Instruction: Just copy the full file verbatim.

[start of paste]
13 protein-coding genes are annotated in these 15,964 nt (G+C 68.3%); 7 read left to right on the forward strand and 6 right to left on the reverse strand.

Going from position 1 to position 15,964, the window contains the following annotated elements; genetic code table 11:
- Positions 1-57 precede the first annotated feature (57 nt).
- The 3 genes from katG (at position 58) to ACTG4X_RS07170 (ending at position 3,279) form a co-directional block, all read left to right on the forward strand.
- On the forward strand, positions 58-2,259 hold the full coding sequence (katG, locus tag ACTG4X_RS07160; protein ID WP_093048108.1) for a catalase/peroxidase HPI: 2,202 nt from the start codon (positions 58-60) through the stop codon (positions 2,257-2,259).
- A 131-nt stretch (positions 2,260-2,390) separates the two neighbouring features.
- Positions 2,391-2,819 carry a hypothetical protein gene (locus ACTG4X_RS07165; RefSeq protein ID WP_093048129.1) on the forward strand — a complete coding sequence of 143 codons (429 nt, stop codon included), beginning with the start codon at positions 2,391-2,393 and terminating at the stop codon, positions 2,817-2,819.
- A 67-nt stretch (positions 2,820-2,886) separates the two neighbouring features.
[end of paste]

13 protein-coding genes are annotated in these 15,964 nt (G+C 68.3%); 7 read left to right on the forward strand and 6 right to left on the reverse strand.

Going from position 1 to position 15,964, the window contains the following annotated elements; genetic code table 11:
- Positions 1-57 precede the first annotated feature (57 nt).
- The 3 genes from katG (at position 58) to ACTG4X_RS07170 (ending at position 3,279) form a co-directional block, all read left to right on the forward strand.
- On the forward strand, positions 58-2,259 hold the full coding sequence (katG, locus tag ACTG4X_RS07160; protein ID WP_093048108.1) for a catalase/peroxidase HPI: 2,202 nt from the start codon (positions 58-60) through the stop codon (positions 2,257-2,259).
- A 131-nt stretch (positions 2,260-2,390) separates the two neighbouring features.
- Positions 2,391-2,819 carry a hypothetical protein gene (locus ACTG4X_RS07165; RefSeq protein ID WP_093048129.1) on the forward strand — a complete coding sequence of 143 codons (429 nt, stop codon included), beginning with the start codon at positions 2,391-2,393 and terminating at the stop codon, positions 2,817-2,819.
- A 67-nt stretch (positions 2,820-2,886) separates the two neighbouring features.